The six common varieties form two composition-related groups (solely for classification purposes):
in which there's a complete solid solution series between the following species:
- aluminum garnets, pyralspites (pyrope, almandine, spessartine) - the vast majority of gemstone garnets
- calcium garnets, ugrandites (uvarovite, grossular, andradite) - widest color range
and only partial series between the two groups. Garnets come in every color except blue - though some of the color-change ones do pass through a blue phase under certain lighting conditions.
- pyrope : almandine : spessartine
- andradite : grossular : uvarovite (may be only partial series)
The less common varieties are:
See MinDat's page for a complete listing of the Garnet Group.
Generically, garnets have the formula: A3B2(SiO4)3 where A can be Ca, Fe (ferrous), Mg, Mn (manganous) and B can be Al, Fe (ferric), Mn (manganic), Cr, Ti, V, Zr with iron and aluminum occasionally replacing some of the silicon. The number of combinations is reflected in their diverse color range. To include the synthetic garnets, the formula can be rewritten as A3B2(CO4)3, or even A3B5O12 since in synthetic garnets, B and C are usually the same element. Here, A can also include bismuth, gadolinium, and yttrium and B can include gallium and vanadium.
Some pyropes and spessartines are color-change garnets (thanks to Joel Arem's Color Encyclopedia of Gemstones and others):
|Locality||Incandescent / Daylight, Fluorescent (transmitted / reflected)|
|North Pare Mountains, Tanzania||purplish red / blue|
|Bekily, Madagascar (1999)||plum red / bluish-green|
|Norwegian||wine red / violet|
|Wellawaya, Sri Lanka (1996)||purplish red / dark bluish green|
|Tunduru, Tanzania||intense red / greenish gold|
|Tanzania||tan / light green|
|Tanzania||purplish red / brownish green|
|Umba Valley, East Africa||magenta / greenish-blue|
|Voi, Kenya||pinkish orange / medium brownish yellow|
|East Africa||reddish orange to red / greenish yellow-brown / purplish red|
|East Africa||light red to purplish red / light bluish green / purple|
|Unknown||violet-red / blue-green|
|Russia||olive-green / orange [photo courtesy of Thai Gems]|
There's also some mixed garnets (two or more species on one matrix) and some combination garnets. Most garnets are not purely one species but the combination ones here are known to be "midway". Malaya (Malaia) garnets are a mix of pyrope, spessartine, and grossular (significant vanadium impurities create the color-change variety), rhodolites (and Mozambiques - red w/ orange flashes; the mine is now closed) are a combination of pyrope and almandine, and Mali garnets (1994) are a rare mixture of andradite and grossular (grandite). Grape (violet to purplish-red) garnets are almandine-spessartines from the Orissa district of northwestern India. Some garnets can be combinations of more than three species - in 1994, in Slovakia, there's an unusual vanadium-chromium garnet that's part goldmanite, uvarovite, grossular, and yamatoite.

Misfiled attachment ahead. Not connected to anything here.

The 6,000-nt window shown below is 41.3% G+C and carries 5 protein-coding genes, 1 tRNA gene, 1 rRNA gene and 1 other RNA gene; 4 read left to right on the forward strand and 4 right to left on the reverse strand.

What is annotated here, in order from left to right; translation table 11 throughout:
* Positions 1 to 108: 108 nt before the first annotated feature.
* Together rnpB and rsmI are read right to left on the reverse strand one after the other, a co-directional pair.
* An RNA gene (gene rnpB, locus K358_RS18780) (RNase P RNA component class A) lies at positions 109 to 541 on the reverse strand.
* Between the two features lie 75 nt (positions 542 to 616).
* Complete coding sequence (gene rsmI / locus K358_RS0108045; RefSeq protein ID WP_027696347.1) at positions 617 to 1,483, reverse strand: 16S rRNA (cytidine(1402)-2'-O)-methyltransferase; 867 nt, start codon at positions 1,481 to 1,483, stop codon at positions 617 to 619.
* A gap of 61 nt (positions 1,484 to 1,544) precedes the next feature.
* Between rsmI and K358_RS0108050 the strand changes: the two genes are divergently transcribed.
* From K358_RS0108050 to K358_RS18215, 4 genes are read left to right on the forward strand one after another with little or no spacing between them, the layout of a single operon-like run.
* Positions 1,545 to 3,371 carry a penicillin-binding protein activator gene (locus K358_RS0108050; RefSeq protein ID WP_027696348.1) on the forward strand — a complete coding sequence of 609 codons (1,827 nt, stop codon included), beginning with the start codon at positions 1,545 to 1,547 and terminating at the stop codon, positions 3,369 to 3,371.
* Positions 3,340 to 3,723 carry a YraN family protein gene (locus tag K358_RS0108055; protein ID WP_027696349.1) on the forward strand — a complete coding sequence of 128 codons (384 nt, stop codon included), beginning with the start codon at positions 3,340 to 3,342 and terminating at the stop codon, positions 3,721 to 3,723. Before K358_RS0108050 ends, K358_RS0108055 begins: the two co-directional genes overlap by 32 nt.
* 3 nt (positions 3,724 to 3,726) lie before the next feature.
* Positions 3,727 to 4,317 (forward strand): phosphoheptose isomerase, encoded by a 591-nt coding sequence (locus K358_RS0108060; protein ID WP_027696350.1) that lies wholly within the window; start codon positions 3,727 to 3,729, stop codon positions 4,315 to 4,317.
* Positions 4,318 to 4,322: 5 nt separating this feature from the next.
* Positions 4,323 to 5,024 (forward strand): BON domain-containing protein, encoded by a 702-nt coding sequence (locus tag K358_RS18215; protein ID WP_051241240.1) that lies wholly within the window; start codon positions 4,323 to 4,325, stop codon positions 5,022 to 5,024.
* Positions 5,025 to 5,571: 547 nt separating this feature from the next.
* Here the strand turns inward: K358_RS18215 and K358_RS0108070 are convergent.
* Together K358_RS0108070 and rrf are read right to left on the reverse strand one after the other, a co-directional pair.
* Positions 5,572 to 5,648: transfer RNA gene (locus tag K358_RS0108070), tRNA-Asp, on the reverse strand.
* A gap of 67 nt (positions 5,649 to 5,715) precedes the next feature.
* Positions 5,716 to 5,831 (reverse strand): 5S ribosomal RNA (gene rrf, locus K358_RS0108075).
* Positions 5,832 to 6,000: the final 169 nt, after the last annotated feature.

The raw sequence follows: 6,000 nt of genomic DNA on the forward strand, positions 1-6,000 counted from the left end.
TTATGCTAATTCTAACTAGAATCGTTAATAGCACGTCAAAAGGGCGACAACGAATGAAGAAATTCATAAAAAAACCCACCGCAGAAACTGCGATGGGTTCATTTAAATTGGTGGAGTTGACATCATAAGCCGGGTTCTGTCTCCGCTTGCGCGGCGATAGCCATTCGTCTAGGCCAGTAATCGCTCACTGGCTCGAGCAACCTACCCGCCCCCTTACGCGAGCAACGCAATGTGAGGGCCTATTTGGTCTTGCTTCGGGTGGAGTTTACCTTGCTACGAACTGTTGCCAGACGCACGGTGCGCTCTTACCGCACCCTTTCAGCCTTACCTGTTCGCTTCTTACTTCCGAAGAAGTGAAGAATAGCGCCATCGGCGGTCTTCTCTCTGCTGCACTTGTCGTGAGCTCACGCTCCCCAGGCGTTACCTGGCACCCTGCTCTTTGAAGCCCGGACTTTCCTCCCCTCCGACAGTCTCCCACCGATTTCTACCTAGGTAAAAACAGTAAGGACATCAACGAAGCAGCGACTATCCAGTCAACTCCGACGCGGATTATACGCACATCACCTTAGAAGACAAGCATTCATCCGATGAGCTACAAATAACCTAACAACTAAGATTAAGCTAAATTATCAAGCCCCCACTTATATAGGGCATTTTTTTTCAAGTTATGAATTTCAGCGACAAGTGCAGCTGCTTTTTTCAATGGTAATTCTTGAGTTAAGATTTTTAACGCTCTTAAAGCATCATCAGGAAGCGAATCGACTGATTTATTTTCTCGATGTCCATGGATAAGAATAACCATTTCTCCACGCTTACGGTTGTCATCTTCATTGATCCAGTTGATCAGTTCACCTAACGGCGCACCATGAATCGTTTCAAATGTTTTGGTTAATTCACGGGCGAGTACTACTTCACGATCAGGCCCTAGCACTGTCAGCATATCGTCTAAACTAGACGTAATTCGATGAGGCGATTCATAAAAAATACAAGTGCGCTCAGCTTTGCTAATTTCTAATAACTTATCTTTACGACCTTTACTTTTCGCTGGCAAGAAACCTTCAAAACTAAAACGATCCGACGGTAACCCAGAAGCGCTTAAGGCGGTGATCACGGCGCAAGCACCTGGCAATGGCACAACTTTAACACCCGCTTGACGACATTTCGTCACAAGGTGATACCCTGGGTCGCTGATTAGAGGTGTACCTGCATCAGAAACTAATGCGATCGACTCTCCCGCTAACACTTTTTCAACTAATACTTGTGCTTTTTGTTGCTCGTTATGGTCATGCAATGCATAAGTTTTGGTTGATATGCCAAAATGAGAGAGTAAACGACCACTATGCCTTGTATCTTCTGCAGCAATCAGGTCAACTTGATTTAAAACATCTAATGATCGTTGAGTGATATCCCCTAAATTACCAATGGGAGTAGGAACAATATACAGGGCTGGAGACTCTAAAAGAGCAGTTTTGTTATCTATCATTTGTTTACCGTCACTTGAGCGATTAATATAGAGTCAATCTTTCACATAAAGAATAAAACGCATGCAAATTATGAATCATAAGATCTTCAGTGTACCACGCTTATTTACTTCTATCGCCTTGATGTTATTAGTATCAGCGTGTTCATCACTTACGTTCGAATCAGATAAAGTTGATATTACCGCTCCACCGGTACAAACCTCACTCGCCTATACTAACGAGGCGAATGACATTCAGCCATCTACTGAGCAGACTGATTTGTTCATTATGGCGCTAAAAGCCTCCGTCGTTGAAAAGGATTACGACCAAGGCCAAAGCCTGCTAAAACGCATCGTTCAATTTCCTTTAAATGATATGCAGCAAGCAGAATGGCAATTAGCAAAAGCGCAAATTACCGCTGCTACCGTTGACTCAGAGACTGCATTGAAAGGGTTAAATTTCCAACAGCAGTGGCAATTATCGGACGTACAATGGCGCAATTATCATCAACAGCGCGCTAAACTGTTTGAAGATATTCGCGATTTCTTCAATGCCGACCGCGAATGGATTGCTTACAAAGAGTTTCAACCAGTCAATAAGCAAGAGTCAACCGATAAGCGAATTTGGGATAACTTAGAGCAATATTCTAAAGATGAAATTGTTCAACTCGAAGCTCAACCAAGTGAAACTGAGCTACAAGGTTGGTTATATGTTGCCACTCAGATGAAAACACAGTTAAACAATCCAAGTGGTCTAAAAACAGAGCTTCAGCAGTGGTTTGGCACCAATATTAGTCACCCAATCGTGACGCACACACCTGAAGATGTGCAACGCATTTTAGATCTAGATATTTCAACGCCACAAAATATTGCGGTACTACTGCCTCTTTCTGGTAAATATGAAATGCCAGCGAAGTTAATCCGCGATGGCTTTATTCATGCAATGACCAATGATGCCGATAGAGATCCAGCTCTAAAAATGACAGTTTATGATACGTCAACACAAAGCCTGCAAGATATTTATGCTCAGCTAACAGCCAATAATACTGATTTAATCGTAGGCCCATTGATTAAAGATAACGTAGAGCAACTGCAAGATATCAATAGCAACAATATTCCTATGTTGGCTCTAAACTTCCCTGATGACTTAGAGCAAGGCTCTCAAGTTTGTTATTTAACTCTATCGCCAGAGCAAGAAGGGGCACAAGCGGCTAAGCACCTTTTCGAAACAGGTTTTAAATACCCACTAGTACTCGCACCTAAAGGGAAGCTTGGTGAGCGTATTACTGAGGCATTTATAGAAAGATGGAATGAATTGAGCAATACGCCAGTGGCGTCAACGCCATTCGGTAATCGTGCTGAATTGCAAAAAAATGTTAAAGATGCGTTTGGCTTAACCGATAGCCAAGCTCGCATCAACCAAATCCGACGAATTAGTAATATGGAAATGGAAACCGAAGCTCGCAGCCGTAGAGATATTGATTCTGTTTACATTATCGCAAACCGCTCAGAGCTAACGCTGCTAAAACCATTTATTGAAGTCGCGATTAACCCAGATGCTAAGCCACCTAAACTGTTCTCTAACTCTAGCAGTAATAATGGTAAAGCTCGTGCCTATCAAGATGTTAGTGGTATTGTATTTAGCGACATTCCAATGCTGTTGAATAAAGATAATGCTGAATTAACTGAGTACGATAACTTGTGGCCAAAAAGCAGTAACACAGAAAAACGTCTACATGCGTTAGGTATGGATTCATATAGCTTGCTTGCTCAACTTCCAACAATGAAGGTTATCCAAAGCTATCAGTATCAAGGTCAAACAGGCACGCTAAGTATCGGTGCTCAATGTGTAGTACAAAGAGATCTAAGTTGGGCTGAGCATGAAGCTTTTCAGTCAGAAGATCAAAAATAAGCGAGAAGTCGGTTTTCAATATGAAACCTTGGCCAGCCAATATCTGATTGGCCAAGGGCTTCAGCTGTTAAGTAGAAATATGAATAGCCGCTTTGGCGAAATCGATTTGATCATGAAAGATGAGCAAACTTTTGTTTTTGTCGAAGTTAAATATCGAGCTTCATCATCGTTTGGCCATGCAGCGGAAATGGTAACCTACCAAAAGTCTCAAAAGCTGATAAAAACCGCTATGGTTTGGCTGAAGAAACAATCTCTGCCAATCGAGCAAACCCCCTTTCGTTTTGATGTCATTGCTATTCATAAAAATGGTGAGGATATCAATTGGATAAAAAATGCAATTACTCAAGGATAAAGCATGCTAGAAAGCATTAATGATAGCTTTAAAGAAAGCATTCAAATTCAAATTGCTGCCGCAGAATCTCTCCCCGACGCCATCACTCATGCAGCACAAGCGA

Synthetic and homocreate garnets
I also have a few lab-produced (faceted) garnets - these garnets can be either homocreate (same composition as natural garnets) or synthetic, that is, not having a natural counterpart. Homocreated created garnets are relatively difficult to fabricate and since, in general, natural garnets are relartively cheap, there's not much incentive to manufacture them. "Synthetic garnets" (especially with the same garnet name as the natural ones) for jewelry are almost always colored synthetic spinels. Most of the true synthesized garnets are doped YAGs - yttrium aluminum garnets. I have a cesium-doped (yellow) and a chromium-doped (green) YAG. Both are highly fluorescent - the green one has a green-red color change.
Synthetic garnets have other uses than gemstones - yttrium-iron garnets (YIG) are magnetic and find many uses as sensors, actuators, and microwave substrates.
Finally, there's a few unidentified garnets here.
From the abstract of A natural scandian garnet. in American Mineralogist, Volume 90, 1688 - 1692, 2005.
Garnet from an aposkarn achtarandite-bearing rodingite-like rock in Sakha-Yakutia, Russia, has a Sc content close to 6 wt% Sc2O3 . . . Investigation of the composition of many of the scandian garnets reveals the existence of a solid-solution between kimzeyite-schorlomite Ca3(Zr,Ti)2(Al,Fe)2SiO12 and the scandium analog of andradite Ca3Sc2Si3O12. This is the first report of a natural scandian garnet.
From the abstract at Neues Jahrbuch fur Mineralogie-Monatshefte 1999, Vol , Iss 3, pp 123 - 134:
"Schaferite, a new member of the garnet group, has been discovered in a fragment of a silicate-rich xenolith from the Bellberg volcano near Mayen, Eifel, Germany. . . . Schaferite has an orange-red colour and a vitreous lustre, the streak is yellow. . . . the simplified formula as derived from chemical analyses and crystal-structure investigation is NaCa2Mg2(VO4)3."
The "vanadate" allies it with the goldmanite-yamatoite subgroup.